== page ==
Sustainable policy for energy, land and natural resources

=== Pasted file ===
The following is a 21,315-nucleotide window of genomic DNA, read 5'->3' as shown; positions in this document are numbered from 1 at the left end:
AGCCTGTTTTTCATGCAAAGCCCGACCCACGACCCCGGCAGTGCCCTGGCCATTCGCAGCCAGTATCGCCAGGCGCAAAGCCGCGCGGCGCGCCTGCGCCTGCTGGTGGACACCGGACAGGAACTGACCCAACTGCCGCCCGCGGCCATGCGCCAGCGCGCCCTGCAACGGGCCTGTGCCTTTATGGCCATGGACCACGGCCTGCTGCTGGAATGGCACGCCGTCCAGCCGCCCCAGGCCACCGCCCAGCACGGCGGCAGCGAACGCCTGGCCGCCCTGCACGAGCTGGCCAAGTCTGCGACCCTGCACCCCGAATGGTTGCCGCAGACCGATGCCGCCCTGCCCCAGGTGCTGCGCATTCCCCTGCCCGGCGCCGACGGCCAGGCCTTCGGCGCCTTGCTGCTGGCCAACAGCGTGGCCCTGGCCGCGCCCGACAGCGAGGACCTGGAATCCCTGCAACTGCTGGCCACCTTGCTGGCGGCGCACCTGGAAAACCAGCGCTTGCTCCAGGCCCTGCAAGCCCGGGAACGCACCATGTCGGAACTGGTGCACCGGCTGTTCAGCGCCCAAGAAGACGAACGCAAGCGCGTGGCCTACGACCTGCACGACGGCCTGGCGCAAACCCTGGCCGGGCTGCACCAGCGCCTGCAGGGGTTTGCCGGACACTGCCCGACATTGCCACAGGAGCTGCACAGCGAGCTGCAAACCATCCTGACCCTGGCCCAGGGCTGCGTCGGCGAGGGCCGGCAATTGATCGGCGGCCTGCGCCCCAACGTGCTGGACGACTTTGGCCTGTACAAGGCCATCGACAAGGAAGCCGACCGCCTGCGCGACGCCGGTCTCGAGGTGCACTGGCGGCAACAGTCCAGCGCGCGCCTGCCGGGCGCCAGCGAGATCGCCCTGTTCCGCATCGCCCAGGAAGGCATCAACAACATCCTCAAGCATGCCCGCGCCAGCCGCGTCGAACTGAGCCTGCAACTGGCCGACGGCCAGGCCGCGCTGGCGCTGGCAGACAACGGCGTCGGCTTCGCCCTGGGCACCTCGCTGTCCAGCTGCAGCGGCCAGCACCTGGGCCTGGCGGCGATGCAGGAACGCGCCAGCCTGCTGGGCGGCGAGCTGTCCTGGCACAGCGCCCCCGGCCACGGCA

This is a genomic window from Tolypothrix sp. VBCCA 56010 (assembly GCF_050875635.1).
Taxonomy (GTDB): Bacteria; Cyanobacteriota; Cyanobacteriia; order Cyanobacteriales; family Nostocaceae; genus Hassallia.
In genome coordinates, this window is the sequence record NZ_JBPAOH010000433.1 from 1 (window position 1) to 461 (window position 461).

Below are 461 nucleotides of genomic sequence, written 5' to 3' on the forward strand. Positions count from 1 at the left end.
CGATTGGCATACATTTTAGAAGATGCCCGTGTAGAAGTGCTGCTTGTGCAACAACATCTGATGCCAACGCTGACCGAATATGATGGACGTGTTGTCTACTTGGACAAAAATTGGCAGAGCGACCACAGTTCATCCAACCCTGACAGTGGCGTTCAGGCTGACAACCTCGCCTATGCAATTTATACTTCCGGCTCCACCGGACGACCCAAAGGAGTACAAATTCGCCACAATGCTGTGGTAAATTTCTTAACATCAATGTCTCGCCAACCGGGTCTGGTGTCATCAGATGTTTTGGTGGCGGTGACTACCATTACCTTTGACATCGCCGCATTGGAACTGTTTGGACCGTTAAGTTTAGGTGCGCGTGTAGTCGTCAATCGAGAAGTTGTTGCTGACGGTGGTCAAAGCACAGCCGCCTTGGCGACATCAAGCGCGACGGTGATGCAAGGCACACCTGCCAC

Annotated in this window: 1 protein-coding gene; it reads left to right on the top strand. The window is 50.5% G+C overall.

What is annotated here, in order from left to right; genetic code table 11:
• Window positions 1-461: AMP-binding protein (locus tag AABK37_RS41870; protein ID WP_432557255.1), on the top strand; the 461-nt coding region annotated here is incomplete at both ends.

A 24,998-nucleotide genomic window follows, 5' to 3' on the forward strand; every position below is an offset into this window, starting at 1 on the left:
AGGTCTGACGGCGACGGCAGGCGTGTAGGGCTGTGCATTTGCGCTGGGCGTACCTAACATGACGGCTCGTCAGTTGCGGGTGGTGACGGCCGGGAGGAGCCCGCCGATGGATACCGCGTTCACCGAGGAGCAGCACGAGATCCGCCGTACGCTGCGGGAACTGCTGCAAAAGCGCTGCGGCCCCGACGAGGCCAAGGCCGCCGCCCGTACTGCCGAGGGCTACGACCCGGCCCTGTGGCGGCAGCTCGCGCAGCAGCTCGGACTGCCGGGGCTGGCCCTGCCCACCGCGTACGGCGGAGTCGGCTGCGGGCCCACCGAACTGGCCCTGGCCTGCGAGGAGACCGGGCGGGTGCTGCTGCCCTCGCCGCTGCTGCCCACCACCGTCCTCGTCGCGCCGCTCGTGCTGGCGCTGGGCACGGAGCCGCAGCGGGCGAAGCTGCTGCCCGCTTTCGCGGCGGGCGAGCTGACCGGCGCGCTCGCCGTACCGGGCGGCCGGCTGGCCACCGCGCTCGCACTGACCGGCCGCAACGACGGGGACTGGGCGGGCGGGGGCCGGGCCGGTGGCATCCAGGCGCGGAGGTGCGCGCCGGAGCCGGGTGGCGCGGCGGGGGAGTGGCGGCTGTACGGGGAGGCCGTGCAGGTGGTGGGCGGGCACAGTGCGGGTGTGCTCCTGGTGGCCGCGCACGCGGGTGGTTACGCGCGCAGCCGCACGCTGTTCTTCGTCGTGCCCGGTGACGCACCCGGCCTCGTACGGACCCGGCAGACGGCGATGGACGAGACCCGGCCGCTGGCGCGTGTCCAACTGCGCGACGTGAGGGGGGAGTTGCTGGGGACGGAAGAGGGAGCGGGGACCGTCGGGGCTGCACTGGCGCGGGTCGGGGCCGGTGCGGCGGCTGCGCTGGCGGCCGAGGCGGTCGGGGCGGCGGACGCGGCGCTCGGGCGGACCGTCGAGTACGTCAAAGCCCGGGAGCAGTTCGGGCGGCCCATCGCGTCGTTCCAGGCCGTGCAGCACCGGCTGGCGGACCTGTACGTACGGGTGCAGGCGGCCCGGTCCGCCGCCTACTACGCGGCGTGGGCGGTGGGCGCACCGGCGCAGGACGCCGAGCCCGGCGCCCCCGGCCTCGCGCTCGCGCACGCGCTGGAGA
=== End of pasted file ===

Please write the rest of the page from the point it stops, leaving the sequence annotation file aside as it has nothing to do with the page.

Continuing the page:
Abstract: This thesis consists of four papers which are related to critical natural resource issues from a developing and emerging country perspective. All four papers demonstrate the importance of financial incentives in driving behaviour and investments. Two of the papers apply cost-benefit analysis to complex decisions in the energy and land use sector and two papers model the behaviour of agricultural households. Determining an optimal strategy for energy investment in Kazakhstan We analyse energy policy options facing the Kazakhstan government which is seeking to diversify and deliver sustainable development. We use cost-benefit analysis informed by expert testimony to support critical decision-making over the necessary $67 billion in electricity investments to 2050 that can simultaneously contribute to a sustainable economy. The results indicate that for commercial, economic and sustainability reasons policymakers should switch from further investments in coal-based electricity generation to a focus on investments that harness gas and hydropower. Fuelwood scarcity, energy substitution, and rural livelihoods in Namibia We seek to improve understanding of the impact of rural energy demand on standing forests. Specifically, we analyse the energy profile of rural households in Namibia, with a focus on fuelwood demand from openaccess forests and energy alternatives such as cow dung and open-market fuelwood purchases. The results show that households are largely inelastic in their fuelwood demand, and respond to fuelwood scarcity by reducing energy consumption just slightly more than by increasing labour input to collection, with limited shift to available substitutes. Policy-makers in semi-arid countries should be alert to the potential for predicted population growth to increase fuelwood collection, even in the face of apparent scarcity and substitutes, which in turn risks degrading the integrity and extent of the forest. Economic Efficiency and Incentives for Change within Namibia’s Community Wildlife Use Initiatives We appraise the economic and financial viability of five community wildlife conservation and utilization initiatives, or conservancies, on communal land in Namibia. For each conservancy, we examine financial profitability, returns on investment and economic efficiency, as well as private returns to project investment made by all stakeholders – community, donor and government. The results illustrate that conservancies are economically efficient, profitable and able to contribute positively to national income and the development process. Crucially, conservancies provide decent financial returns for communities, including income from wildlife use. Conservancies also provide a channel for the capture of international donor grants (reflecting global wildlife non-use values) as income, further strengthening financial returns for communities. Formal microlending and adverse (or non-existent) selection: a case study of shrimp farmers in Bangladesh We study the commercial activities and incentives for shrimp farmers in Bangladesh. Shrimp farmers are rural, poor, work entirely in the informal economy, and practice a form of mono-culture. The limited credit access of these farmers is rightly seen as a weakness. The results show that all farmers over-utilise labour to reduce the need for working capital and that informal lenders – with their closer ties to the individual farmers – remain more successful than formal lenders in identifying those smallholder farmers most likely to use the borrowed funds successfully. Informal lenders have an information advantage that formal microlenders lack: the latter need to find routes to access this information for formal microcredit schemes to succeed.
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